13 March 2023 – Are you a problem-solver who likes science, technology, engineering and math (STEM) subjects and getting hands-on with real-world challenges? You may be surprised that agronomy could be your calling.
Many people assume agronomy is the same as farming. Some farmers may be agronomists, but it’s not always the reverse. There’s a lot related to farming that doesn’t happen in the field.
What is Agronomy?
Agronomy is the science of growing crops for food, fuel, fiber, and animal feed. And today’s agronomic science involves a lot more than a tractor.
Agronomy students explore plant biology, soil science, weed management, crop production systems, and a host of technologies and informatics that are quickly becoming industry standards, including global positioning systems (GPS); geographic information systems (GIS); drones and robotics; data analytics; and remote sensing.
Agronomy is hands-on, high-tech life science.
7 Signs an Agronomy College Major Is For You
- You’d wilt in a cubicle. Agronomy demands lab knowledge and field experience. No matter which career path you follow, you’ll need an outdoor perspective. Even if you never drive a tractor, field-based agronomy thrives in beautiful outdoor places.
- You want to see and touch your work. “Agronomy is applied biology,” said crop science professor Keith Edmisten. It’s the real-world application of life science that supports fundamental human needs. For those who love to get hands-on, agronomy lets you use all your senses to produce products people use every day.
- You want to be essential. Agriculture produces the products no one wants to be without. There’s job security in that kind of demand. The US Cybersecurity & Infrastructure Security Agency designated 16 critical infrastructure sectors, including food & agriculture, during the COVID-19 pandemic. Similarly, agriculture was designated as an essential infrastructure operation for continued work in NC during the state’s 2020 shelter-in-place order. Both underscore the importance of agriculture operations.
- You want a piece of North Carolina’s biggest industry. NC Commissioner of Agriculture Steve Troxler forecasts agriculture to become a $100 billion industry in the state during his tenure. From biotechnology giants to our state’s 46,000 farms to entrepreneurial crop consultants, over 20% of NC’s labor force works in agriculture. As ag technology expands and food production demand increases, so do the job opportunities.
- You want to make a difference in global challenges. To feed the world’s growing population, the UN’s Food and Agriculture Organization projects that food production needs to increase 60% by 2050 to feed the expected 9.3B world population. Meeting this global need requires the knowledge, production, and assets to support human life and healthy ecosystems. It’s satisfying work that connects people with our most basic needs. “Our agronomy graduates are prepared to address food, feed, fiber, and specialty crop needs–both local and global–in environmentally responsible ways,” said Bob Patterson, Professor of Crop Science. “Our faculty and students share a common passion for identifying and solving the problems confronting crop producers both in North Carolina and also in other parts of our world to fundamentally address food crop security.”
- You want to start (or continue) a family legacy. Agriculture is an inherited passion in some families, but it’s also contagious. “You don’t need to grow up on a farm to study or even practice agronomy,” said David Crouse, Department of Crop and Soil Sciences’ Director of Undergraduate Programs. “Many of our students who are interested in feeding and clothing the world come from urban areas and can return there to make their mark in agronomy. Some of the largest agri-businesses in the world have major operations nestled in the pine trees between Raleigh, Durham and Chapel Hill.”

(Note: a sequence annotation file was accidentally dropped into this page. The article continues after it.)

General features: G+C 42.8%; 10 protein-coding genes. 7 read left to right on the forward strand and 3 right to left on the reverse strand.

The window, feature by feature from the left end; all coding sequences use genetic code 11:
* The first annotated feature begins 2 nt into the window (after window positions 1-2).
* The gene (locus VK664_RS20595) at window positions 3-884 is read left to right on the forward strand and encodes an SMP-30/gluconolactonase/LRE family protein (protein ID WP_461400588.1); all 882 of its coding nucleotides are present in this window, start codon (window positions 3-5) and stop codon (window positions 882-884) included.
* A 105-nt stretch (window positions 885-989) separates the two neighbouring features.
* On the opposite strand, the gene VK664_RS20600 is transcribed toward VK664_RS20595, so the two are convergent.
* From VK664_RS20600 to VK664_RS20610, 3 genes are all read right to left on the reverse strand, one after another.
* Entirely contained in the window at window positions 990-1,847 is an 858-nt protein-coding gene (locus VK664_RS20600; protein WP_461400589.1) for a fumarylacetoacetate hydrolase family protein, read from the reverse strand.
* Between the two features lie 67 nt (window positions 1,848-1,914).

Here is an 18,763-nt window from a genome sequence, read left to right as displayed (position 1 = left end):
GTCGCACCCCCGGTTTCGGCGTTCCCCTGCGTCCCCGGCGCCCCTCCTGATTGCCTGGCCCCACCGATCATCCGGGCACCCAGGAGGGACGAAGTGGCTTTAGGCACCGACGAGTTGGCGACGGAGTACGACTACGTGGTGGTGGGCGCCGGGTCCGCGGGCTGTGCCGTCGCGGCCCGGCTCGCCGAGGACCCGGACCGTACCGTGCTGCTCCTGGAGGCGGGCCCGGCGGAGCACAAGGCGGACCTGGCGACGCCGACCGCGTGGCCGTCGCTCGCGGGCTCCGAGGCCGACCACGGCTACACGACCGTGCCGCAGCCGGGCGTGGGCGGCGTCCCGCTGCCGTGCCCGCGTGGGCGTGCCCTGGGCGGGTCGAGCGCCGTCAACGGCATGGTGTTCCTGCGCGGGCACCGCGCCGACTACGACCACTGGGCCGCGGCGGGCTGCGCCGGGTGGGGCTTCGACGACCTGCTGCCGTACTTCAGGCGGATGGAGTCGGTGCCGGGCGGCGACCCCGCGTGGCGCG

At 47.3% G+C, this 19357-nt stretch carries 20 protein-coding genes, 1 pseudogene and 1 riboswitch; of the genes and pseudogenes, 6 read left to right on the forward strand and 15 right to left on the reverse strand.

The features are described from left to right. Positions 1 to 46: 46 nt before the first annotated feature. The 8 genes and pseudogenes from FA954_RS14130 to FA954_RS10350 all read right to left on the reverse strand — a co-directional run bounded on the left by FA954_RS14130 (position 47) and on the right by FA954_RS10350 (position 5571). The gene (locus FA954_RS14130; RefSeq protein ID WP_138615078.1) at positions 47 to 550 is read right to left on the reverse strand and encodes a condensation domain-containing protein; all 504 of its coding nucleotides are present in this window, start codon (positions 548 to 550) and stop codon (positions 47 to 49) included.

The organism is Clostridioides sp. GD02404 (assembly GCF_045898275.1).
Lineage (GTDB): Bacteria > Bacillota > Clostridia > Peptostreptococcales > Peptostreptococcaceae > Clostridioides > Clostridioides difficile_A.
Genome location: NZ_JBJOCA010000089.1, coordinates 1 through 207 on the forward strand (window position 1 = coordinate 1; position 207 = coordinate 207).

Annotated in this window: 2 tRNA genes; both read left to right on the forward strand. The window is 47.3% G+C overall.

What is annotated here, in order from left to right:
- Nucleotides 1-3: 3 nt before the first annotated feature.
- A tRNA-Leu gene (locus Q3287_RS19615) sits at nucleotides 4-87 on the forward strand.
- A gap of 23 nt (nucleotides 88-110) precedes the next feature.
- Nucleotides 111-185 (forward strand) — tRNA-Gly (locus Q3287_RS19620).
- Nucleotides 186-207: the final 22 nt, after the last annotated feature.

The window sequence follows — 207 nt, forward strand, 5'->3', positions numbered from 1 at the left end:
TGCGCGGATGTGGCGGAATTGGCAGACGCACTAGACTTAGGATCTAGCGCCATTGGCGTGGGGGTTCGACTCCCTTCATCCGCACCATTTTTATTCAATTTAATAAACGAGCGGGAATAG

- You’re good at biology, chemistry, or geocaching and … gaming? Agronomy is rooted in plant science and quickly becoming a high-tech field combining science and technology. “Today’s Agronomist needs to be as comfortable with a computer and data as they are with a tractor and seed,” says Rob Austin, GIS and Precision Agricultural Specialist. “Operating a GPS to collect site-specific soil samples or flying a drone to determine in-season crop performance is becoming commonplace.” Austin teaches these skills and more in his undergraduate course “GIS in Soils and Agriculture.” His students are introduced to technologies that support precision agriculture and learn how to use on-farm data in agronomic decision-making. These technologies are vital tools that equip agronomists for emerging needs in this industry.
What Careers are Available in Agronomy?
What if you don’t want to be a farmer? No problem.
Agronomy may culminate in the farm field, but there is an entire agribusiness industry that requires agronomic expertise — without owning land or farm equipment.
“Agronomy gives you the understanding of what it takes to manage land and produce yield,” said Matt Winslow, Director of Research at Tidewater Agronomics. “Many grads may ultimately become farmers, but agronomy is an excellent way to get the fundamentals of all of the categories involved in agriculture: soil science, weed science, plant physiology, and even chemistry all tie together. In this industry, we all use those principles to grow a good crop, or make the decisions that grow a good crop.”
Agronomy graduates often pursue careers as:
- Plant breeder
- Chemical, fertilizer, and seed sales representative
- County extension agent
- Contract field research advisor
- Crop consultant, advisor, scout
- Farm, grain broker/buyer
- Farm insurance agent
- Natural resources conservationist
- Precision agriculture specialist
- Agri-research technician
Source : https://cals.ncsu.edu/
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